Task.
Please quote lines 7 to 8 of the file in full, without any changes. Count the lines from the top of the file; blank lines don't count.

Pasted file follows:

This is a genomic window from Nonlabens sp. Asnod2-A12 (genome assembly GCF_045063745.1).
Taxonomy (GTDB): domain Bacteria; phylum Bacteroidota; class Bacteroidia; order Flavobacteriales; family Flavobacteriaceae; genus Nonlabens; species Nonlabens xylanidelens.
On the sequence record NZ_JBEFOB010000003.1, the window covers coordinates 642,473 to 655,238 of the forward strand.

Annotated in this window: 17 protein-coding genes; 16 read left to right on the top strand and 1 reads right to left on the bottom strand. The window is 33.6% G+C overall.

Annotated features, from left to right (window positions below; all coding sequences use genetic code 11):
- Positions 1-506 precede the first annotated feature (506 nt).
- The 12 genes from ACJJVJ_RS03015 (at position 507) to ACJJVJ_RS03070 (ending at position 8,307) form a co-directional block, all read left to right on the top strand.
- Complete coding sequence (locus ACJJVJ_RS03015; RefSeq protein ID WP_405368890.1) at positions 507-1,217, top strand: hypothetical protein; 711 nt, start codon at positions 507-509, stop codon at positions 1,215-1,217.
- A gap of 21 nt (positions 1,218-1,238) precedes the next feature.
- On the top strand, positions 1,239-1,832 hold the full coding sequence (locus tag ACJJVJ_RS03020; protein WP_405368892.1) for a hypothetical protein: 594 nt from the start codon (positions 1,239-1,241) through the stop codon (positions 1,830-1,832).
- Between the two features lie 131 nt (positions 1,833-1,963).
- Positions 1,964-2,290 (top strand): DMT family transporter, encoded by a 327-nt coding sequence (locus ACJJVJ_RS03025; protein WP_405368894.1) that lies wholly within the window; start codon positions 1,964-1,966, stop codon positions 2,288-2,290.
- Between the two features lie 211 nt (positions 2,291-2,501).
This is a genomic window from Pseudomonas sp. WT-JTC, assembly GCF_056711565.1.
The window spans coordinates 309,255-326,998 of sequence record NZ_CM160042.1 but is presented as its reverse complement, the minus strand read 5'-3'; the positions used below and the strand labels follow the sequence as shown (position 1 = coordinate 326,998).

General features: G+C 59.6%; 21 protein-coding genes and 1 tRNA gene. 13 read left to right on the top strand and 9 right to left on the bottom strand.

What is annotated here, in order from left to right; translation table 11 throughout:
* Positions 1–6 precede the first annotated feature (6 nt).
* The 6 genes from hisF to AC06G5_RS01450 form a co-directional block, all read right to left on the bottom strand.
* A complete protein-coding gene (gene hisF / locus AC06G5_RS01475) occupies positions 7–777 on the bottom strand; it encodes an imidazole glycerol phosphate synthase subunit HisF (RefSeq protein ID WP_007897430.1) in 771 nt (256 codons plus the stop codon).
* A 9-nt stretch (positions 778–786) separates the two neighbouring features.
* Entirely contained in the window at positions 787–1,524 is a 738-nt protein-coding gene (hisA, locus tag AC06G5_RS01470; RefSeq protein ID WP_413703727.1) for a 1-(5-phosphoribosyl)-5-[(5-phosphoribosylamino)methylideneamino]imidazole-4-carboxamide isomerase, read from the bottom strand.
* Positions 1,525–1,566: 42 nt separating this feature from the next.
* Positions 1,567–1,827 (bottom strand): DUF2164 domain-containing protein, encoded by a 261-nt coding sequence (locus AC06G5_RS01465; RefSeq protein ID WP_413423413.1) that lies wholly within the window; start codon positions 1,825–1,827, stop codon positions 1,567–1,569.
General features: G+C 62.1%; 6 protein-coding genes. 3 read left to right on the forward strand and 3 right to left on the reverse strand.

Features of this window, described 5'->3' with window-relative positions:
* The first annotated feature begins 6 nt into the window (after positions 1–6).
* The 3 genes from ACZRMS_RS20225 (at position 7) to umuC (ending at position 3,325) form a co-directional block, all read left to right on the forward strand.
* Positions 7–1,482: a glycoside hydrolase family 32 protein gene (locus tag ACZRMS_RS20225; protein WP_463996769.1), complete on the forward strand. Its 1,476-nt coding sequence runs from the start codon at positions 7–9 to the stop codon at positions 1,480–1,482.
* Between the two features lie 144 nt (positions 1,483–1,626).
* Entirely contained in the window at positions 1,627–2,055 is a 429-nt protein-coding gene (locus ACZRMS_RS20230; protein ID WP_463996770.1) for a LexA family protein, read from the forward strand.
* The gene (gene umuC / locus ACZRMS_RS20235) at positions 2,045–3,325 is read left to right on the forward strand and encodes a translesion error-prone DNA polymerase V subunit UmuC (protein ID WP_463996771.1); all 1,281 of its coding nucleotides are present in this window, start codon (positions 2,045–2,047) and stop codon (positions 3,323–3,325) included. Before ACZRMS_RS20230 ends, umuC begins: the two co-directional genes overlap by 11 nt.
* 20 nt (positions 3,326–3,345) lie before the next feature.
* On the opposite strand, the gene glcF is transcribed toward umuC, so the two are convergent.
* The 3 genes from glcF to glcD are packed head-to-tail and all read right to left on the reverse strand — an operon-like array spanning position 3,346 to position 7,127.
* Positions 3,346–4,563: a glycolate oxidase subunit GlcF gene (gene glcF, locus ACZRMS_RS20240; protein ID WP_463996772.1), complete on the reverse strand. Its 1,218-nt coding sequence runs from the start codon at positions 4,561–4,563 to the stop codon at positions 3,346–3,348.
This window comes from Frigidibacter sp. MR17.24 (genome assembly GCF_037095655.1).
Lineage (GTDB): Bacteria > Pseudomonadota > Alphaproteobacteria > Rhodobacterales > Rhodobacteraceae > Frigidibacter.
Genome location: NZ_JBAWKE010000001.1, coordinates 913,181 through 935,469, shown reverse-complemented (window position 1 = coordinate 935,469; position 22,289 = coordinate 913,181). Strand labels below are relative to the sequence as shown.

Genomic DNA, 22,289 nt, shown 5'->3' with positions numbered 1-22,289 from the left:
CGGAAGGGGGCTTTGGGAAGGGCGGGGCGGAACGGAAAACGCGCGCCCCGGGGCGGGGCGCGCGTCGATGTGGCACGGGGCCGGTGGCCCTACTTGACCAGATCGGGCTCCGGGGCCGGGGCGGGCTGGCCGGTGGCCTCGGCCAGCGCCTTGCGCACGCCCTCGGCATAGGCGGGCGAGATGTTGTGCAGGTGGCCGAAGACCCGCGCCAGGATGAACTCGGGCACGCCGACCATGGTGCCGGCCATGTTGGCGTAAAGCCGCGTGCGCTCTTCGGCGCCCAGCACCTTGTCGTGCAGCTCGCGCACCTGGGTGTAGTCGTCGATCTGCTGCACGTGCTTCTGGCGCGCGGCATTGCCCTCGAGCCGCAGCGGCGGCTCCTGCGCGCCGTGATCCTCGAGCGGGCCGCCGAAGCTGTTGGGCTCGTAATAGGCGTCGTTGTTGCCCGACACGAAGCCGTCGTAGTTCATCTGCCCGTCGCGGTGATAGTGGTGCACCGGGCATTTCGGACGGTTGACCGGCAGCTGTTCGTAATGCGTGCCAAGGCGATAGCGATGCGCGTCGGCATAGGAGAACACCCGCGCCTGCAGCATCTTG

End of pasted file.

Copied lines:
- The 12 genes from ACJJVJ_RS03015 (at position 507) to ACJJVJ_RS03070 (ending at position 8,307) form a co-directional block, all read left to right on the top strand.
- Complete coding sequence (locus ACJJVJ_RS03015; RefSeq protein ID WP_405368890.1) at positions 507-1,217, top strand: hypothetical protein; 711 nt, start codon at positions 507-509, stop codon at positions 1,215-1,217.